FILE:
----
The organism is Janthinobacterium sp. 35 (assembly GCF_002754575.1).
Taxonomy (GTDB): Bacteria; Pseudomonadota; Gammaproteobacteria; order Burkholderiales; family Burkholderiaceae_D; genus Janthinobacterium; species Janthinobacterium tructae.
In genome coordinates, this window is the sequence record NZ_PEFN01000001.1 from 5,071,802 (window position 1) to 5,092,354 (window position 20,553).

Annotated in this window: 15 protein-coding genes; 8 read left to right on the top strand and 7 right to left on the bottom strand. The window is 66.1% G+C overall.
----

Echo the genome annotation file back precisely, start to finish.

The organism is Janthinobacterium sp. 35 (assembly GCF_002754575.1).
Taxonomy (GTDB): Bacteria; Pseudomonadota; Gammaproteobacteria; order Burkholderiales; family Burkholderiaceae_D; genus Janthinobacterium; species Janthinobacterium tructae.
In genome coordinates, this window is the sequence record NZ_PEFN01000001.1 from 5,071,802 (window position 1) to 5,092,354 (window position 20,553).

Annotated in this window: 15 protein-coding genes; 8 read left to right on the top strand and 7 right to left on the bottom strand. The window is 66.1% G+C overall.